What's your writing process?
  • The process for me is fairly straightforward. First of all I need to nail down the story in some detail from beginning to end. This will require me to write a detailed synopsis with some ideas around the characters, who they are based on and basic character traits. Then I will have to do a fair bit of research. With 'The Chair Man' there were many aspects to the novel I had no real insight into. I didn't know, for instance, how terrorists communicated over the internet in 2005. But I was fortunate in tracking down a fairly obscure publication written by academics that covered this rather specific subject in some detail. I didn't know how MI5 recruited and worked, so again I had to find reliable accounts of which there are remarkably few. The workings of GCHQ are, of course not made public, but there are certain facts and figures that you can glean online if you look hard enough. Once I felt I had enough raw material to work with I feel confident enough to start writing. But the writing is, I have to confess, slow and undisciplined
Which character in 'The Chair Man' has had the greatest impact on readers?
  • It's an interesting question because the two characters that get the most attention from readers are Michael Hollinghurst, our protagonist in the wheelchair, and Qssim, the converted white Islamist who has a remarkably complicated backstory. While some have a great deal of time and sympathy for Hollinghurst, others see him as a manipulative and devious character who is privileged, reckless, and morally questionable. Qssim, on the other hand, does tend to get a lot of sympathy from readers who see him as an unfortunate victim of circumstance. He was abused as a child by his father and ends up murdering his father, for which he serves time in prison. And it is here that he becomes radicalised.
If 'The Chair Man' were to be adapted for TV or film, who would you see in the lead role? Who did you have in your mind’s eye when you wrote him/her?
  • Hugh Laurie would be my ideal Michael Hollinghurst. He has all the right character traits. He's urbane, charming, middle-class, but can also be very convincing as someone who is also slightly deranged and manipulative. He's also the perfect Englishman, which Hollinghurst is. He's also a brilliant actor with real screen presence. He'd be my first choice.
How have readers responded to 'The Chair Man'?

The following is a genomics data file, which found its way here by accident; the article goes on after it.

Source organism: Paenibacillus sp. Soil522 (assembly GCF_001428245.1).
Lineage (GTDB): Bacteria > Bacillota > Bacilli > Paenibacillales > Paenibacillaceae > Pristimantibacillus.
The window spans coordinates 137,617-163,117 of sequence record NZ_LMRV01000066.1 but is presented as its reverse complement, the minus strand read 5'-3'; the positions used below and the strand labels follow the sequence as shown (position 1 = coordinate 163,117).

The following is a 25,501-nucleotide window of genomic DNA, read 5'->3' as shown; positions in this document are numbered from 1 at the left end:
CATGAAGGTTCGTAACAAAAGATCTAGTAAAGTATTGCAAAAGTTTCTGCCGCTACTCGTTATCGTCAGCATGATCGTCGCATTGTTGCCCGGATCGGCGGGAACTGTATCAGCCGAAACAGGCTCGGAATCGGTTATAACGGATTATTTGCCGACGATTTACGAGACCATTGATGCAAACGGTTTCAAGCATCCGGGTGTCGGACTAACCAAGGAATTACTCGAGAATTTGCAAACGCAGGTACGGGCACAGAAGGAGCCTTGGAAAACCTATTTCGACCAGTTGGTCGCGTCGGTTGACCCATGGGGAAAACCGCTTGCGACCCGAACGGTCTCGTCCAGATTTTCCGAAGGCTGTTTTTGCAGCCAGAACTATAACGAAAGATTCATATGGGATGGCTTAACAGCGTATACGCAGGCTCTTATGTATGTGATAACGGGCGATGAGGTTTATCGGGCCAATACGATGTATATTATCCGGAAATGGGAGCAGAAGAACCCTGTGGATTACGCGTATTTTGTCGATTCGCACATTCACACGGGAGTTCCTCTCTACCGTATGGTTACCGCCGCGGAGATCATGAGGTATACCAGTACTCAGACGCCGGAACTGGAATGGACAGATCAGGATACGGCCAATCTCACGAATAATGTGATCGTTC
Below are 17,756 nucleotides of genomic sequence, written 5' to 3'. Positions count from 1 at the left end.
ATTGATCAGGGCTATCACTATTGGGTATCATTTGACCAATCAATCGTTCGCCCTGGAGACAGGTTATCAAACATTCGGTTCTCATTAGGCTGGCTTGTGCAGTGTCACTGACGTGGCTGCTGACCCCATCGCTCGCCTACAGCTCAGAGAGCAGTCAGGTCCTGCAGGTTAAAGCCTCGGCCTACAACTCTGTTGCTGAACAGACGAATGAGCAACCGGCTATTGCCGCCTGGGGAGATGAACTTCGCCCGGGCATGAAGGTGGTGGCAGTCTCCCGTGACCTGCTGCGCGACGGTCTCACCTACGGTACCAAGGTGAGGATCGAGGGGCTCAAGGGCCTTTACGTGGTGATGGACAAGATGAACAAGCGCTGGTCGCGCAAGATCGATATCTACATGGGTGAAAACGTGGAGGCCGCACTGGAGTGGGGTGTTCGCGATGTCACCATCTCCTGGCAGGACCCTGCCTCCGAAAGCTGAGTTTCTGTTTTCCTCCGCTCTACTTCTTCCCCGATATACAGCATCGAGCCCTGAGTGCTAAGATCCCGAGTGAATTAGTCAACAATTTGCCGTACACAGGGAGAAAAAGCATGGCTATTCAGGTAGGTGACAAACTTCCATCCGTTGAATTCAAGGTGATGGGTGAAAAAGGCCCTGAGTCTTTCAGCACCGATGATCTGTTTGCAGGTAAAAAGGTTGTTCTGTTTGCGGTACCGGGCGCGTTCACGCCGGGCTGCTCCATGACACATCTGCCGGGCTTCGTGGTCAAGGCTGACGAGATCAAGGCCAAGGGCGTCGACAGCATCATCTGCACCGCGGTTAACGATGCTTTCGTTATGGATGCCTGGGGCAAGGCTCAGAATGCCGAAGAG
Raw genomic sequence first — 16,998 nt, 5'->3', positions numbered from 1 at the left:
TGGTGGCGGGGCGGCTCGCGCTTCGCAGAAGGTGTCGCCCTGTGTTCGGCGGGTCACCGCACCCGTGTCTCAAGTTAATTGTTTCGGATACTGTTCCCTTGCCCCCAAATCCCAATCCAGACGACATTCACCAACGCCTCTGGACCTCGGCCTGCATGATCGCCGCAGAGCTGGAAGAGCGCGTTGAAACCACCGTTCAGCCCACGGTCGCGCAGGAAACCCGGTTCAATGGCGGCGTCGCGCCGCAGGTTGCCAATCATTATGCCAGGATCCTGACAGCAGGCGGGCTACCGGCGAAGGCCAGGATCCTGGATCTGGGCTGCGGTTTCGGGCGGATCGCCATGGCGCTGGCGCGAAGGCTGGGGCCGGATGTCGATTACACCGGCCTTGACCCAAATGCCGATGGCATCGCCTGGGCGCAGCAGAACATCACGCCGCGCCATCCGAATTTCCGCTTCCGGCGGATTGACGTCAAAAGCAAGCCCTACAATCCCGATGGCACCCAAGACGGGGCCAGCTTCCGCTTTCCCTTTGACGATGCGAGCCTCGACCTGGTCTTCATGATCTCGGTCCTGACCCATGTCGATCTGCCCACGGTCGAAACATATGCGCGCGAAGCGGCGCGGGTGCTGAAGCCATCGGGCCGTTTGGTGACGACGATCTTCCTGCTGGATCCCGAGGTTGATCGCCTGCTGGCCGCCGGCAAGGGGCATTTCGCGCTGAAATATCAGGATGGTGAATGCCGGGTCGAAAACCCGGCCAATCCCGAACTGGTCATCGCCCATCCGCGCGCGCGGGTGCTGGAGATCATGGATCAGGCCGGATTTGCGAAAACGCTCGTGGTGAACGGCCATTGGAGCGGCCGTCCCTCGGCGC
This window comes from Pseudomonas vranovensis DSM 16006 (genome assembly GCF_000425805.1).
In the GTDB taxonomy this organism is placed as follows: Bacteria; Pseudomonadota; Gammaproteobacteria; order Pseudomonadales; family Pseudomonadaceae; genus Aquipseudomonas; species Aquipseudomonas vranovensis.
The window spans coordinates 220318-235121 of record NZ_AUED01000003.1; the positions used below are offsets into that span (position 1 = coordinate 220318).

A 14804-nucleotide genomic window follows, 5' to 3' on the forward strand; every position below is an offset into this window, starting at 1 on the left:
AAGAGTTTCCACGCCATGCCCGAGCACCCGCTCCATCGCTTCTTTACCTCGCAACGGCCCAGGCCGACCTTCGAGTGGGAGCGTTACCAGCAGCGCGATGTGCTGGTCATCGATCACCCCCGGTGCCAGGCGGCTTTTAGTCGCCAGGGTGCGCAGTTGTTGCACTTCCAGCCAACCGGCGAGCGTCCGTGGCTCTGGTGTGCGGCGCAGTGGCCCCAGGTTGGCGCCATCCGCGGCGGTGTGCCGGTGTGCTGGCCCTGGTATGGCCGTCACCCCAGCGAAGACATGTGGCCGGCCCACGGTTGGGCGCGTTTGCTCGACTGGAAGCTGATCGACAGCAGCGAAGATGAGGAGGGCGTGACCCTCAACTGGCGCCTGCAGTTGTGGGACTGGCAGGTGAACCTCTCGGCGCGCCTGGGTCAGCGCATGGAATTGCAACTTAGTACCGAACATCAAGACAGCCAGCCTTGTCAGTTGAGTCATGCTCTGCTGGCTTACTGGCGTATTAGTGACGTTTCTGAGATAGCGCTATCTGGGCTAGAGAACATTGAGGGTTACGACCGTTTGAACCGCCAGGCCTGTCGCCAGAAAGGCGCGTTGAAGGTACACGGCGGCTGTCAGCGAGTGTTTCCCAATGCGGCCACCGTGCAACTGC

• The response has been overwhelmingly positive. People have gone out of their way to let me know that they really enjoyed the book. Many have said that they didn't see the ending coming and were taken by surprise by the twist in the tail. So I'm very happy with the reception it's been getting. The only criticism from some has been over the number of characters that appear in the book. And some of the exposition, which some have found overly detailed. But then, others have really enjoyed the backstories and exposition. This, of course, is a subjective issue. as a writer, I enjoy giving my characters as much depth as I can to give them credence.
Where next? What are you working on now?
  • I'm now looking at writing a sequel to 'The Chair Man' and am at the early synopsis stage, which I find the hardest part of the writing process.
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Michael Hollinghurst is a successful corporate lawyer living a comfortable, suburban life in leafy North West London. But on 7 July 2005, his life is transformed when he steps on a London underground train targeted by Islamist suicide bombers. While most passengers in his carriage are killed, Michael survives the explosion but is confined to a wheelchair as a result. Coming to terms with his predicament and controlling his own feelings of guilt as a survivor conspire to push him in a direction that is out of character and a tad reckless. In a quest to seek retribution, he resorts to embracing the internet and posing as a radical Islamist in order to snare potential perpetrators. Much to his surprise, his shambolic scheme yields results and is brought to the attention of both GCHQ and a terrorist cell. But before long, dark forces begin to gather and close in on him. There is seemingly no way out for Michael Hollinghurst. He has become, quite literally, a sitting target.